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Steve Hackett - Live Archives 70,80,90s CD (album) cover

LIVE ARCHIVES 70,80,90S

Steve Hackett

 

Eclectic Prog

4.52 | 62 ratings

From Progarchives.com, the ultimate progressive rock music website

Cygnus X-2
Special Collaborator
Honorary Collaborator
4 stars Hackett's steady release of archived live material begins here, with a comprehensive look into each decade of his solo career thus far. The first two discs is the whole of a concert recorded at the Hammersmith Odeon at the height of the Spectral Mornings tour in 1978. The third disc was recorded in Rome in 1981, and the fourth and final disc was recorded in London in 1993. Throughout the different times, line-ups, and styles Hackett was trying to achieve, one can hear a clear progression in sound and in terms of what he wanted to achieve in the live foray. While it's not perfect, it comes very close to it, right down to the magnificent packaging which is comes in.

What could be the problem with four discs of unaltered, raw live material from one of progressive rock's greatest guitarists, you may ask? Well, for starters, the first two discs are plagued with less than stellar audio quality. However, for the most part the setlist makes up for that with a great look at Hackett nearing his creative peak in the 70s and backed by a cohesive and rollicking live band featuring such talents as his brother John Hackett. The setlist, which focuses on his first three solo albums and a few peeks into the Genesis vault (such as a teaser classical guitar snippet of Blood on the Rooftops prior to Horizons), is well conceived and offers a lot of room for the musician's to breathe. Highlights include the extended versions of Star of Sirius and Racing in A on the second disc, which are filled with great guitar licks from Hackett and the contancy of the backing band.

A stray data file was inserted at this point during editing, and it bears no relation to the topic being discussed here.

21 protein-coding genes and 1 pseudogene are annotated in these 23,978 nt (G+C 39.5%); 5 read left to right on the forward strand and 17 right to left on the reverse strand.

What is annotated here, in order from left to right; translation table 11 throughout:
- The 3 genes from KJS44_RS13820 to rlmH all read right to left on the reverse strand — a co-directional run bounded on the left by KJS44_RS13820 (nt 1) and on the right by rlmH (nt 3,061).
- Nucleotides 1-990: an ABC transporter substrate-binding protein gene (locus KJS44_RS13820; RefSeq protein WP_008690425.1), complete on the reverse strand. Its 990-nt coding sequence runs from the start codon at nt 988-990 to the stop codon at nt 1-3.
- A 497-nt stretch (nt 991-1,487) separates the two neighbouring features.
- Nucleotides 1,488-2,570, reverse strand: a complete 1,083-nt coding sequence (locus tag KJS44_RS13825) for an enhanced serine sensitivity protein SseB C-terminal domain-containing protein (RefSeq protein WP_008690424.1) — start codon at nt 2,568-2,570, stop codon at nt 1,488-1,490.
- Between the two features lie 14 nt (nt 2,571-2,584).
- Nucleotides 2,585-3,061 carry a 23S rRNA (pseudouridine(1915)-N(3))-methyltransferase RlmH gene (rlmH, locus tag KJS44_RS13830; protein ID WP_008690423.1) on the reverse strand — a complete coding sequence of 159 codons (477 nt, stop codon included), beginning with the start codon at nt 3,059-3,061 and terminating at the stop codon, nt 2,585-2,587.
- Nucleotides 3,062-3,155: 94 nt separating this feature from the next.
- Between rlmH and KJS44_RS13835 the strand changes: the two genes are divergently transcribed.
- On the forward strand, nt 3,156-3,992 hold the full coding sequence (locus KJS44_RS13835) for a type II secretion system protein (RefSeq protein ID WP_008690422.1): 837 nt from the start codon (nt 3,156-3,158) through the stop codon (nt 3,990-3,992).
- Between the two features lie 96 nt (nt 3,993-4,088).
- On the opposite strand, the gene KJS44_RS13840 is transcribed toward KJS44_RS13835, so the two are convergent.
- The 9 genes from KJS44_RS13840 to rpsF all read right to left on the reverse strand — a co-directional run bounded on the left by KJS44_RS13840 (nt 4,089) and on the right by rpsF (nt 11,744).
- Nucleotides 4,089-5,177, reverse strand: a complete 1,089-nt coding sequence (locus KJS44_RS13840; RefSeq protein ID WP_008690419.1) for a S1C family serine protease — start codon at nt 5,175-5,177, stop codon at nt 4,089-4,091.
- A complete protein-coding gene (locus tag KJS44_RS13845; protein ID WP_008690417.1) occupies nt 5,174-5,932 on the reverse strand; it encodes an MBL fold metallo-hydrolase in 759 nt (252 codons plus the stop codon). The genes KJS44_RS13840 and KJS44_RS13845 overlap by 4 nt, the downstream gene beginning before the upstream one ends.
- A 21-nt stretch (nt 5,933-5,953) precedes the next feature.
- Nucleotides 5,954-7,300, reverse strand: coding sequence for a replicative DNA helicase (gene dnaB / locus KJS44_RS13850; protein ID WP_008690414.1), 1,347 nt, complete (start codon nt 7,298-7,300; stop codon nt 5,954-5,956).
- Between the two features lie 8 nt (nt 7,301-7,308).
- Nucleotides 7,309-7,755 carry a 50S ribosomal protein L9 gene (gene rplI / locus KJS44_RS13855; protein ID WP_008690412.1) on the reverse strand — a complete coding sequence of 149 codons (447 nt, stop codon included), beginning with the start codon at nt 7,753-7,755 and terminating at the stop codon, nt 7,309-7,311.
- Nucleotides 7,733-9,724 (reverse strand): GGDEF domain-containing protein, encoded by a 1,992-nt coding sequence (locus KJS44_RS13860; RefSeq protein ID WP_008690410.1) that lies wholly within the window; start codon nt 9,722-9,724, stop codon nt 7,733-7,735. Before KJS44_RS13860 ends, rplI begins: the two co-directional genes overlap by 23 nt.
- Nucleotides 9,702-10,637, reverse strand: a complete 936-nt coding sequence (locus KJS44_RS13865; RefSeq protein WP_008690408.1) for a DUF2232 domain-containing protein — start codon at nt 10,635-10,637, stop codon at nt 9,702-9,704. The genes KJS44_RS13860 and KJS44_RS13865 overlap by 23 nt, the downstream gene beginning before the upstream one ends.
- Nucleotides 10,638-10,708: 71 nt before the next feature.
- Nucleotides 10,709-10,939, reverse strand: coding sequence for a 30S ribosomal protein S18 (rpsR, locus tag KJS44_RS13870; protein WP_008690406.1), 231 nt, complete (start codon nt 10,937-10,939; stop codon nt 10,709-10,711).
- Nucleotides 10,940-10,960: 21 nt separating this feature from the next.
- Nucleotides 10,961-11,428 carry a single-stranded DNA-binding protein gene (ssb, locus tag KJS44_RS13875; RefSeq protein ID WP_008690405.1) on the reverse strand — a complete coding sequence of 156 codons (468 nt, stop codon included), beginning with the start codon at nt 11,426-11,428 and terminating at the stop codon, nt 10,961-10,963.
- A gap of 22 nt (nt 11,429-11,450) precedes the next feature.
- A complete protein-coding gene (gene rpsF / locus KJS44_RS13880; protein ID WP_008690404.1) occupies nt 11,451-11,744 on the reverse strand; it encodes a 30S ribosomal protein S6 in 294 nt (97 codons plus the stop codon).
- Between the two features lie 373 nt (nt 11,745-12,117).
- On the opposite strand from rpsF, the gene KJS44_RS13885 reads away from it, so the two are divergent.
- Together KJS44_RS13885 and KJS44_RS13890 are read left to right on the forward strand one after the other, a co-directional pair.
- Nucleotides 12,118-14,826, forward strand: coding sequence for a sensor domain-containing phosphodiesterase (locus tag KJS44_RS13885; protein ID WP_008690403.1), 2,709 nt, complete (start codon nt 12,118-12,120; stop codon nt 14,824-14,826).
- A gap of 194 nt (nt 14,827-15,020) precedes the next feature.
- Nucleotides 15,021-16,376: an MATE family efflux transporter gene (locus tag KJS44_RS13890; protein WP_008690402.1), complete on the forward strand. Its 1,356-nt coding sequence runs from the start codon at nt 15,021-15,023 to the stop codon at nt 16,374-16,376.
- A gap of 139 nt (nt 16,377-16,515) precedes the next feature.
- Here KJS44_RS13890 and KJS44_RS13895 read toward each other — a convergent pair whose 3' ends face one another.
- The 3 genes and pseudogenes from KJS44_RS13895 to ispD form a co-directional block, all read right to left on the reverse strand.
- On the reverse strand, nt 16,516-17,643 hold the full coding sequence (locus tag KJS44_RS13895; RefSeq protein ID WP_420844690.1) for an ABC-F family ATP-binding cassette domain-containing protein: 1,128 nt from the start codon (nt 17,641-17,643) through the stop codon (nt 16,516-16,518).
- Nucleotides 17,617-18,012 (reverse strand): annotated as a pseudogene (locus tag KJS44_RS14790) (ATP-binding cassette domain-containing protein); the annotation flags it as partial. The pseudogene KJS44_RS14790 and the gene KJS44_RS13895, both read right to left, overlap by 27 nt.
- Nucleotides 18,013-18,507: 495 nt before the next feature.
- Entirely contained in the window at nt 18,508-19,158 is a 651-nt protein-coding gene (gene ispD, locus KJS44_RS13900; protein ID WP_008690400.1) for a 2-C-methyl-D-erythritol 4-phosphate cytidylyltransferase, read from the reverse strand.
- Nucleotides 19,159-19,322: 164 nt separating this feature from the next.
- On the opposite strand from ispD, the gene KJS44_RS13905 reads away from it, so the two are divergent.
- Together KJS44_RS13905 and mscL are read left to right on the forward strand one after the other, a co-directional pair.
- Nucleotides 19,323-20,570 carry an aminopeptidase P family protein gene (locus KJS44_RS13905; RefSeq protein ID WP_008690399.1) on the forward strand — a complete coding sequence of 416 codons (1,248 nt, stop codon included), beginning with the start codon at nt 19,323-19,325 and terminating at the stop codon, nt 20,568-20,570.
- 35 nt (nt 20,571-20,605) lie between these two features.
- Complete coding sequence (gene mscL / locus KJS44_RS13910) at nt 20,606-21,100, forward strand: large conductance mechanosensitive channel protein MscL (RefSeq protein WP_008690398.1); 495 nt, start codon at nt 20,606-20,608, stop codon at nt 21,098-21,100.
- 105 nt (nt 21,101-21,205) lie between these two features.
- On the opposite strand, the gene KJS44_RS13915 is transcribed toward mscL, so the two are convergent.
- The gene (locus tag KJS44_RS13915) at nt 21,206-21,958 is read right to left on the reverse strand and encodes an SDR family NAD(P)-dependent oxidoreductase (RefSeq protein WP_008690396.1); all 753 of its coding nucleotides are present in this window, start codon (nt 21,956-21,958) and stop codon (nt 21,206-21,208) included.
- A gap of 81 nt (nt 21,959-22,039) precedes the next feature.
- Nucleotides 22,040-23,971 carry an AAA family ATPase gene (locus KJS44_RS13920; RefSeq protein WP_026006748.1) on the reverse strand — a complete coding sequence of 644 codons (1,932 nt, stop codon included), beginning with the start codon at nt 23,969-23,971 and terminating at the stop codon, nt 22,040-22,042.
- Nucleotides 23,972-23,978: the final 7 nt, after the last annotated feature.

The disc from the 80s shows Hackett in a different light. No longer is he extended pieces with lavish guitar solos, but he's becoming more concise and to the point musically. Although not everybody's favorite era of Hackett's solo career, this disc has a pretty solid setlist that explores some of Hackett's best instrumentals and some of his more streamlined pop songs. Drummer Ian Mosley (of later Marillion fame) is a dream on this disc and while his skills had not yet fully grown, there is a certain magic in listening to him drumming in one of his first major outfits.

The final disc comes from the Guitar Noir era and finds Hackett keeping that streamlined and concise live aspect. The overall sound of this disc is probably the best on the collection, but the setlist leaves much to be desired. Guitar Noir wasn't the best of albums from Hackett (but by no means was bad), and the major focal point of this live disc is of that album, although In That Quiet Earth and the medley towards the end certainly are a treat that can only be found on this disc.

In the end, I guess it really comes down to whether you like live albums or not and are a fan of Hackett's solo work. Those expecting to find loads of Genesis material be warned that while there is some, the main focus of this collection is on Hackett's diverse and eclectic solo material. Despite that, there's a lot to love about this set and it can offer hours of listening joy. Highly recommended.

Cygnus X-2 | 4/5 |

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